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Labor Day & Communication: Generating Change

In the current sociopolitical environment, it’s important to remember the strong role that communication plays on effecting change. We are part of a greater entity; we have a responsibility to future generations to maintain an environment open to healthy communication in an effort to accomodate changing standards and surrounding needs. Healthy communication requires the ability to speak, to express, to hear, and to understand. Our sense organs – our ears and our throats – need to be functional to enable communication. Also important is our ability to receive a message, to understand and to appreciate what is being communicated. This requires higher level cognitive analysis and integration, and is largely a catalyst for communication to be healthy and effective. It’s this all-inclusive interpretation of communication that help us all to work together and effect progress.

For many, Labor Day symbolizes the end of the summer: last minute BBQs, pool parties, and back-to-school preparations. But the history of Labor Day runs deeper than end-of-summer/beginning fall events.

Every year on the first Monday of September, Labor day is celebrated as a tribute to workers, their achievements, and their influence on America’s growth. It was originally created from the labor movement in the late 1800s and became a federal holiday under the presidency of Grover Cleveland in 1894.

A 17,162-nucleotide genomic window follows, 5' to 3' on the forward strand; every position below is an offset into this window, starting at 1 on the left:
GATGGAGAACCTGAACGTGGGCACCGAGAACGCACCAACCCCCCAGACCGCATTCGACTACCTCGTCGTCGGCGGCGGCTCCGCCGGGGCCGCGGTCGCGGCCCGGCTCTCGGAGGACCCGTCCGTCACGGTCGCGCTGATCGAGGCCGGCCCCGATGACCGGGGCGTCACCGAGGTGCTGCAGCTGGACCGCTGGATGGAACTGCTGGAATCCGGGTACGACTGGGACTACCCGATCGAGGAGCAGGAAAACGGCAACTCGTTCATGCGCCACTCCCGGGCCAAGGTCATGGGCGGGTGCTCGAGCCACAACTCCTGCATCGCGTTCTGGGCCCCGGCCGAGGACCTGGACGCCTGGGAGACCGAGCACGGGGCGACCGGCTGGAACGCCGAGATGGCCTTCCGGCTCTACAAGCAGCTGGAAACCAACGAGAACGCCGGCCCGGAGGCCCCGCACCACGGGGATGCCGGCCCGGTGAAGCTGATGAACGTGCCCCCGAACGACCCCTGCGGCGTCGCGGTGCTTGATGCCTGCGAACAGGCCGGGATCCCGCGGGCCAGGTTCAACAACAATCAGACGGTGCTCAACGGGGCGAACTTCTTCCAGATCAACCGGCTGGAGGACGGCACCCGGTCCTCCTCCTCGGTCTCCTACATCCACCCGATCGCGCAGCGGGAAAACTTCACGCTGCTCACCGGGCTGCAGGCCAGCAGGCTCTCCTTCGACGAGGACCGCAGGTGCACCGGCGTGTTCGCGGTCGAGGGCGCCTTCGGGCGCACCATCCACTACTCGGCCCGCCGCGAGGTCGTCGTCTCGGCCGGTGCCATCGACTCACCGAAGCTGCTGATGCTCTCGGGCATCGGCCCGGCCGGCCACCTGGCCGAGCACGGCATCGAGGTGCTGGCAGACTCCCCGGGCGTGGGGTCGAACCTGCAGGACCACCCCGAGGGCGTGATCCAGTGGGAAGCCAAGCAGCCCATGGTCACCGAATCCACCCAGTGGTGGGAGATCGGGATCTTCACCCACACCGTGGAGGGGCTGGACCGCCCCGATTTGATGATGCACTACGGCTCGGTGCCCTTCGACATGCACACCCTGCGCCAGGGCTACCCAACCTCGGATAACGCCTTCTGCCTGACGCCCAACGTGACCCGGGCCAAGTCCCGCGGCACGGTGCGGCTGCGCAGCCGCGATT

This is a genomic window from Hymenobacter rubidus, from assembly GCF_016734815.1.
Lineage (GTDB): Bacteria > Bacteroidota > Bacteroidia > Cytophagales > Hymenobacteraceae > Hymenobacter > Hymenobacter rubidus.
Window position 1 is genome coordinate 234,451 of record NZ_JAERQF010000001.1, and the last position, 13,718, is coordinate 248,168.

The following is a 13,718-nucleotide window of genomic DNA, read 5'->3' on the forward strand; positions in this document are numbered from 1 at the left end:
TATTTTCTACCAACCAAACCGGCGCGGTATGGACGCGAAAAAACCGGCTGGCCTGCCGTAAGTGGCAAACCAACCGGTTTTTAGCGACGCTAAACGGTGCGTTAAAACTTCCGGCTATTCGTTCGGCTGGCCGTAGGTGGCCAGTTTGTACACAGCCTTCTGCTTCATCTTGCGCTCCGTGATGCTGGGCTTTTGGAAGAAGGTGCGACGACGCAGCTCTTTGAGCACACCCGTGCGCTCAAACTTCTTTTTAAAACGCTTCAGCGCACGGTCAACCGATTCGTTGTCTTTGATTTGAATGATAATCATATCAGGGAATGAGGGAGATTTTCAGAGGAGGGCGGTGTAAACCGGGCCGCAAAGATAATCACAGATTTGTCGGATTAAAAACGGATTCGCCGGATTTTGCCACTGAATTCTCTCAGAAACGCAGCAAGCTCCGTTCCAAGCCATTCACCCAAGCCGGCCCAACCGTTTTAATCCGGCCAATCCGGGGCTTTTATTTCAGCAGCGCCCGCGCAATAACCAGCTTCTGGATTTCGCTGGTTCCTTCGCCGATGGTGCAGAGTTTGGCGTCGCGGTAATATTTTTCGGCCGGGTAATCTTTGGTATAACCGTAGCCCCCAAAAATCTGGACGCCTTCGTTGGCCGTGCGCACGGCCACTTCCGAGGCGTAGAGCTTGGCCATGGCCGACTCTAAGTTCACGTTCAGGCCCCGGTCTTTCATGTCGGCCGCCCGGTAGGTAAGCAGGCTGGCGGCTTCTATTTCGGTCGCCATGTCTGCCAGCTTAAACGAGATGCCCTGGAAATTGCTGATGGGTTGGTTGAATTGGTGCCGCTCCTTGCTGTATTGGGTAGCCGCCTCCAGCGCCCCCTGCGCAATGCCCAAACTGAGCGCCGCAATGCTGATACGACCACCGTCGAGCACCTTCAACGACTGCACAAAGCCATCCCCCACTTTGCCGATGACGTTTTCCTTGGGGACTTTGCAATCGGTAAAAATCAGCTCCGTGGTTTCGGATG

It was the height of the Industrial Revolution. There were poor and unsafe working conditions, workdays that were lengthy and without breaks, and expectations that a worker would be on the job seven days a week. This resulted in the increasing presence of labor unions to counter these inhumane working circumstances. Rallies and protests were organized to give workers a voice and to persuade employers to rethink working conditions and employee wages. These protests were not peaceful. Each event demonstrated an increasing amount of anger and violence from both sides. The largest protest to that point occurred on September 5, 1882, when over 10,000 workers took an unpaid day off from work for an organized march from City Hall to Union Square in New York City. This marks the first Labor Day parade in United States history.

Though Congress did not legalize the holiday for another 12 years, many states passed legislation that both recognized the holiday and outlined regulations aiming to improve working conditions.

Over the course of time, working conditions improved greatly for employees in industry. Presently, companies and employers must adhere to a set of standards and regulations. This ensures that the rights of employees are being considered and that they are not being exploited. In a way, we take for granted the rights that all workers appreciate now because we have known these regulations for so long. But the message that our predecessors fought to communicate, and the movement that they successfully executed, should not be overlooked by us as a barometer for initiating change. The role of communication in achieving this change cannot be minimized. In fact, communication is the catalyst to outline dissatisfaction or difficulties with the status quo. Ultimately, change on a small or grand level can only occur from communicating these issues and from effective solution generating conversations.

Communication is necessary for change.

Wishing all an happy and meaningful Labor Day holiday.

Written by New York Speech and Hearing

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